25. Under Order 25, rule 1C, a plaintiff who seeks restoration of an action should give good reasons as to why he did not attend themilestone event. Absence due to the fault of the solicitor instead of the party may be a good reason but the solicitor should explainfully how the fault came about. The plaintiff should also show that he has reasonable prospects of success. A defendant who wishesthe Court to impose conditions for the restoration should propose the conditions. Where payment of security or other conditionsare required, details should be given to enable the Court to come to a fair decision.

26. In the present case, I permit the Plaintiff to restore the action. No condition will be imposed.

27. Since it involved an indulgence granted by the Court, I make an order nisi that the Plaintiffs should bear the costs of and incidental to the present application. However, for the reason given in paragraph17 above, I disallow the costs of and incidental to the preparation and use of the second affirmation of Wong Siu Cheung. I findMr. Lam’s submission to be very helpful. I also make an order nisi that there should be certificate for counsel.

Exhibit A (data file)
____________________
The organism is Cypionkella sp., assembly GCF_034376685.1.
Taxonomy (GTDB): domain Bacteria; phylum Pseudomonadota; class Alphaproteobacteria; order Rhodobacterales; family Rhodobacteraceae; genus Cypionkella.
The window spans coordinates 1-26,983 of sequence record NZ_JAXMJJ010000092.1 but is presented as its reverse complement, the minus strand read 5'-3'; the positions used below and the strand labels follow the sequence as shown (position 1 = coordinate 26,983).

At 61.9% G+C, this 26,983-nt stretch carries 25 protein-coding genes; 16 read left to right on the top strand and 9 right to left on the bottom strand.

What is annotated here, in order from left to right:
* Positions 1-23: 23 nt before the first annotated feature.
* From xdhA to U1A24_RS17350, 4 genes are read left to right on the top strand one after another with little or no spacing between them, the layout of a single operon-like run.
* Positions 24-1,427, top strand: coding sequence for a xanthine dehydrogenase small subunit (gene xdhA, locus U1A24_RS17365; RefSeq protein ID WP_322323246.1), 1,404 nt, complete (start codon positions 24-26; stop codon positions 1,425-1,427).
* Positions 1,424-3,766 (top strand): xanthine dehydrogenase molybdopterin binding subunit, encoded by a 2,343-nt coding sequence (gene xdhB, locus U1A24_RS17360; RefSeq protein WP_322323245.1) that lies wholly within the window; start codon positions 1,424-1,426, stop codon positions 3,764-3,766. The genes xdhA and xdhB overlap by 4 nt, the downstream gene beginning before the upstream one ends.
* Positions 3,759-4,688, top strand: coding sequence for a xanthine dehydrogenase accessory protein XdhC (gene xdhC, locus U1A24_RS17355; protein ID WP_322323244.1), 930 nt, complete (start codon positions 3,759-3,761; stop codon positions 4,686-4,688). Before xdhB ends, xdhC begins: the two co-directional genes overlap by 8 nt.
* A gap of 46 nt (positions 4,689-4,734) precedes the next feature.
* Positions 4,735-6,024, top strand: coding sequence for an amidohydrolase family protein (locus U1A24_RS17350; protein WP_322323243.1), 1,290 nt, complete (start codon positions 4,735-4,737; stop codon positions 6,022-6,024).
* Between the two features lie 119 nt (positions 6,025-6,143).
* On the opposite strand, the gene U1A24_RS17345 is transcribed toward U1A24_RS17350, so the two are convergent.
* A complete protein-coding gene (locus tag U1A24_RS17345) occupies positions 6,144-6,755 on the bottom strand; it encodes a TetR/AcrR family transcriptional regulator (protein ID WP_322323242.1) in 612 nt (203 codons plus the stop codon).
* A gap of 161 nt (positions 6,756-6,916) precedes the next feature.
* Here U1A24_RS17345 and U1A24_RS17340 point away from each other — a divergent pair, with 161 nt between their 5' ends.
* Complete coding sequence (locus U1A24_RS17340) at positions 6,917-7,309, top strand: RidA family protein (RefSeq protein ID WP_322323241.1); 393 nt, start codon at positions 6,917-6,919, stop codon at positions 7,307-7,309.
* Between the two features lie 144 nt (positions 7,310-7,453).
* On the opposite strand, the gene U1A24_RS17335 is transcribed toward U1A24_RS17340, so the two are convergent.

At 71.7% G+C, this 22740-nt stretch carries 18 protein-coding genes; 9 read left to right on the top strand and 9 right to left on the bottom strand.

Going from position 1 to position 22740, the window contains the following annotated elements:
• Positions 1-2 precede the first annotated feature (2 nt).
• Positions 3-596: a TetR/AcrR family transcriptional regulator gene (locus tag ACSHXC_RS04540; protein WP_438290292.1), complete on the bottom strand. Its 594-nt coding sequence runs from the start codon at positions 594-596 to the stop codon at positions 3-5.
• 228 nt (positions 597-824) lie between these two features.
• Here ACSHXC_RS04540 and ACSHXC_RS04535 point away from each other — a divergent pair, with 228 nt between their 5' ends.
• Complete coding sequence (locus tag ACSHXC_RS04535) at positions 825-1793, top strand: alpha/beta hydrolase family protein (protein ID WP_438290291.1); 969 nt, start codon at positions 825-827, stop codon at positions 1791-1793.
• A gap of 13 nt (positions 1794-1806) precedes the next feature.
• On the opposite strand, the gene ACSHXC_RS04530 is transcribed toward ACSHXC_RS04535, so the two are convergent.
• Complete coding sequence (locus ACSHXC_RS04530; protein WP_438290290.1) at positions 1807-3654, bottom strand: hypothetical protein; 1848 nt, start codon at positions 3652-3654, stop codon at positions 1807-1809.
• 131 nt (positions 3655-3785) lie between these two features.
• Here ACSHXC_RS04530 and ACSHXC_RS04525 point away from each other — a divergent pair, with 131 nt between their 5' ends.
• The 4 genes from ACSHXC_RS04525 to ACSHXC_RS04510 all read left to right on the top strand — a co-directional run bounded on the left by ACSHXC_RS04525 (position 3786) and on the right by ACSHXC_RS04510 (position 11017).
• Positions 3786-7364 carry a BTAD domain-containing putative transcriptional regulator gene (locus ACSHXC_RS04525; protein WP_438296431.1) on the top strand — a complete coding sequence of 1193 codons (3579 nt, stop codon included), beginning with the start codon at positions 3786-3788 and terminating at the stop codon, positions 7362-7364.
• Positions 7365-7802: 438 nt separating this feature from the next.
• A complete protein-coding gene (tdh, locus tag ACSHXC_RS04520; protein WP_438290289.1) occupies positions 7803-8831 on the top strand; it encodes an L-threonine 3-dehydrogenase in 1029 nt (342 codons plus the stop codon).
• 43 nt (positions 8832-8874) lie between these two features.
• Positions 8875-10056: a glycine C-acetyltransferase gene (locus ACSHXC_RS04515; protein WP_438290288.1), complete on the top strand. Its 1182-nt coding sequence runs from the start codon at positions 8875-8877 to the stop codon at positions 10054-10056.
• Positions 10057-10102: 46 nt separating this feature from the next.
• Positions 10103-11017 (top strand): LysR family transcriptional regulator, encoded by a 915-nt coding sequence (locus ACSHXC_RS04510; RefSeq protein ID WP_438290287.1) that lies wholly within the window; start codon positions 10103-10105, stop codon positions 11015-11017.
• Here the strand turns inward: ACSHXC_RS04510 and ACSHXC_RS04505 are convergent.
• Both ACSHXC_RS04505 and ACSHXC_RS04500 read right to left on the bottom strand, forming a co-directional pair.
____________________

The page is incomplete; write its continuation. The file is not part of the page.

28. The matter is adjourned to 5th March 2010 for summary assessment of costs on paper. The defendants shall file and serve a costs statements by 24th February 2010. The plaintiffs shall file and serve the grounds in opposition by 3rd March 2010.

29. Some practitioners still do not comply with paragraph 8 of PD 14.3 to lodge their costs statements together with their skeleton submissions. I can understand this if a hearing involves cross-summonses and complicated issues when parties may wish to consider the rulingbefore presenting a costs statement for summary assessment or apportionment of costs. The present case does not belong to this category. It will defeat the exercise of summary assessment if a hearing has to be adjourned for several weeks for parties to lodge costsstatement, grounds in objection and the Court has to refresh his memory of the case.

30 Practitioners are thus reminded to comply with paragraph 8 of PD 14.3, especially for hearings before Masters. Failure to comply,thereby necessitating a separate hearing for summary assessment, may cause the receiving party to be penalized in costs.

(Queeny Au-Yeung)
Registrar, High Court

Ms. M. Kan of Messrs. S.H. Chou & Co. for the Plaintiffs.

Mr. Gary C. C. Lam instructed by Tse & Associates for the Defendants.